As a young boy, my son once asked me who is God’s mother? This question, I was totally unprepared for. I tried explaining to him, there was no one-word answer. Nothing came to mind. Wars have been fought over this question. Countries were formed and broken up over it.
I tried throwing him off the scent by pointing at nothing in particular. However, as luck would have it, my mother crossed into the frame at that exact moment. Now try explaining to a five-year-old that his very own grandmother was God’s mother. Which means the guy who says he doesn’t have enough money to buy his own son a toy train… er… that guy is God?
As for Google supplying the answer, you try it. My son then realised that not only was his grandmother’s son not God, but also that his grandmother’s son may actually be less than human. Intellectually inadequate, wisdom less, and in terms of philosophy as a currency? Flat broke.
But being a compassionate, well-meaning boy, he threw a dog a bone, he offered a less intimidating question. “Dad what is the secret to happiness”?
Two in a row! Folks what are the chances of that. Your child asking two provocative questions the ancients in all their wisdom, have not yet successfully manoeuvred. At this point, I did the only thing I could do to survive this assault. I turned away, and started digging my ear. Furiously. You know with the body language of a cardiac surgeon in the operation theatre. Such high intensity that serves as a do-not-disturb sign.
Again, my son dug into his inner Florence Nightingale and threw me a rope, “Dad what is the secret of marriage”, he inquired, in an angelic voice. See, I’ll be super honest here, I’m not sure what exactly followed after that. All I know is I lost consciousness.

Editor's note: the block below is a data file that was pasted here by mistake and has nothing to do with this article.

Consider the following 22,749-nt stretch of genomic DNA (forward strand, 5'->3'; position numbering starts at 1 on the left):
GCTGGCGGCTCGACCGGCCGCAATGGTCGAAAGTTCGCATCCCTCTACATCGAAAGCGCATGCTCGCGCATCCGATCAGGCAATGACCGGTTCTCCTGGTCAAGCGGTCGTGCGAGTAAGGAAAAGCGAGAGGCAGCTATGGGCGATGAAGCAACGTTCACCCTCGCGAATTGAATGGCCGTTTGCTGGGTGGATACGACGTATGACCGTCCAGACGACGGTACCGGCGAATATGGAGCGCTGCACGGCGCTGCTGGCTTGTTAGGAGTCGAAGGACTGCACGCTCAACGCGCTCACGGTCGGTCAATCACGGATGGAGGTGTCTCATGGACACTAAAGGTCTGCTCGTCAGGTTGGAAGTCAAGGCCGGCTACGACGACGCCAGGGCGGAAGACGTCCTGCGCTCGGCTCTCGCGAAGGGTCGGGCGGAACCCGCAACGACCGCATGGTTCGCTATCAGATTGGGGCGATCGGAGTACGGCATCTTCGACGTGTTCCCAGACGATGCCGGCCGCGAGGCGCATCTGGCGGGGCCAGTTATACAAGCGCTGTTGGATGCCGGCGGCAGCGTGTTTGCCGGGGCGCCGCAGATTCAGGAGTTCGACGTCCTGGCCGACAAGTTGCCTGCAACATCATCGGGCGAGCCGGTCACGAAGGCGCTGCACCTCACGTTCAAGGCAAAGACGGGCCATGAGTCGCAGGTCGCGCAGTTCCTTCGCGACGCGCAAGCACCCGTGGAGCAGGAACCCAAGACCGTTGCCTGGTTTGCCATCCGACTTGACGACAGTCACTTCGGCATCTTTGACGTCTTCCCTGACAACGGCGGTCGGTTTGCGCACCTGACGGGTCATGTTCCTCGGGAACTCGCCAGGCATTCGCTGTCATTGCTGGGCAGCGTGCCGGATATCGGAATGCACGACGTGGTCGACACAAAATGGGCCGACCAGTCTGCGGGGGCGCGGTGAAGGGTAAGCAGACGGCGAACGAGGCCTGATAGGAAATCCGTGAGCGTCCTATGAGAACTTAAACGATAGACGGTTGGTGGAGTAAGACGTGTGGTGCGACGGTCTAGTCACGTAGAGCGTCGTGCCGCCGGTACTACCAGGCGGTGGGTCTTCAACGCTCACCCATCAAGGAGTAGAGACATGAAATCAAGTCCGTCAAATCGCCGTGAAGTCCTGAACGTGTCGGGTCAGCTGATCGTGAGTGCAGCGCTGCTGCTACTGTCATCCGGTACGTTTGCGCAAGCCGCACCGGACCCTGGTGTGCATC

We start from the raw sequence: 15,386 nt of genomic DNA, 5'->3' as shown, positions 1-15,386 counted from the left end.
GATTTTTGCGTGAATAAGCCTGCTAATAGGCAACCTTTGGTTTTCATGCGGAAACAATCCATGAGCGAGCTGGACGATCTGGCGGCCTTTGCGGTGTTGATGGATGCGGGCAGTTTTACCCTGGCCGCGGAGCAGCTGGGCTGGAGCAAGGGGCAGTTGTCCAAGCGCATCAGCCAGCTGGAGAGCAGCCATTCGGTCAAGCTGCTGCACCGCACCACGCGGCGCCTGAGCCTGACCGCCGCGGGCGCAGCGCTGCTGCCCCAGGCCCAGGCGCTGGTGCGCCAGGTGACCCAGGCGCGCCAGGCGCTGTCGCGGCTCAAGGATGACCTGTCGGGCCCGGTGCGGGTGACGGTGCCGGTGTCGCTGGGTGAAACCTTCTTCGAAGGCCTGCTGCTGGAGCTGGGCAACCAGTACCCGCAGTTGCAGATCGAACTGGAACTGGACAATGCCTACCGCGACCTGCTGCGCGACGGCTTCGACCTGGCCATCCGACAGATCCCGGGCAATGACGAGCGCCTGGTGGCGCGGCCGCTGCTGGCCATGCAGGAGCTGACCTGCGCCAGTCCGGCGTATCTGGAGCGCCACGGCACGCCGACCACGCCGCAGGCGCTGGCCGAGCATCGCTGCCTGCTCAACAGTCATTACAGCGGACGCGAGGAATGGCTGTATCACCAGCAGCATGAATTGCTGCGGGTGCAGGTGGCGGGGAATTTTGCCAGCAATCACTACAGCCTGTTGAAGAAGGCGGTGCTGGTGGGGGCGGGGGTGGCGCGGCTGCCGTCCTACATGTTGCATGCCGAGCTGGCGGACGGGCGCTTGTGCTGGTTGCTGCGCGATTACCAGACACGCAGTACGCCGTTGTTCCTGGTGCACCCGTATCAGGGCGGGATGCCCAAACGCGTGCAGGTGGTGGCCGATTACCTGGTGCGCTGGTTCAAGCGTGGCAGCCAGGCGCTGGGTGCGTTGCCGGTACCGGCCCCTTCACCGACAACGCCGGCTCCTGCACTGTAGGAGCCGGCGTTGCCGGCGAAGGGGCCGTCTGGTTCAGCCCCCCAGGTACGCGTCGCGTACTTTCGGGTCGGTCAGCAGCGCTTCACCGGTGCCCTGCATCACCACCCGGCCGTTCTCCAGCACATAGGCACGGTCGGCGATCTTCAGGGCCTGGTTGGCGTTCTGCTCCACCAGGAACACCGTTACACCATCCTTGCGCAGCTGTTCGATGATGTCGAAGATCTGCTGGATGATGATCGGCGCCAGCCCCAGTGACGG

Anyone, who has fainted recently, (some readers should know the feeling, having fainted after trying to digest this column), will know that you lose all sense of time after waking up. Suffice it to say, I have been living in fear of my son’s questions ever since that day.
But dear reader and the guy behind you, all that is in the past. Last month, my son returned from his University in Canada, all of 20, and bear in mind for the last 15 years he had left me off the hook. In fact, I was subject to much more compassionate, benign questions. Such as, “Dad can you move”? Or “Dad, Liverpool’s playing tonight, please don’t enter my room”? Or “Dad, for God’s sake, (this time God was in the question, but thankfully not the question), don’t dare use my phone charger?”.
Truth, here, scout’s honour, I revelled in these questions. Who would not. I could answer all of them with a finality. Truthfully. The answers being “Ok”. “Ok”. And “All right”. Yesterday, however, the pendulum swung again. My son, my pride and joy, my precious Mikhaail asked me another proverbial, “doosra”. “Dad, what the hell are we supposed to do with the 2,000 rupees notes”? Dear reader, I’m begging you, I’m pleading here. If anyone can answer this, can you for… er… God’s sake write in”?
The writer has dedicated his life to communism. Though only on weekends.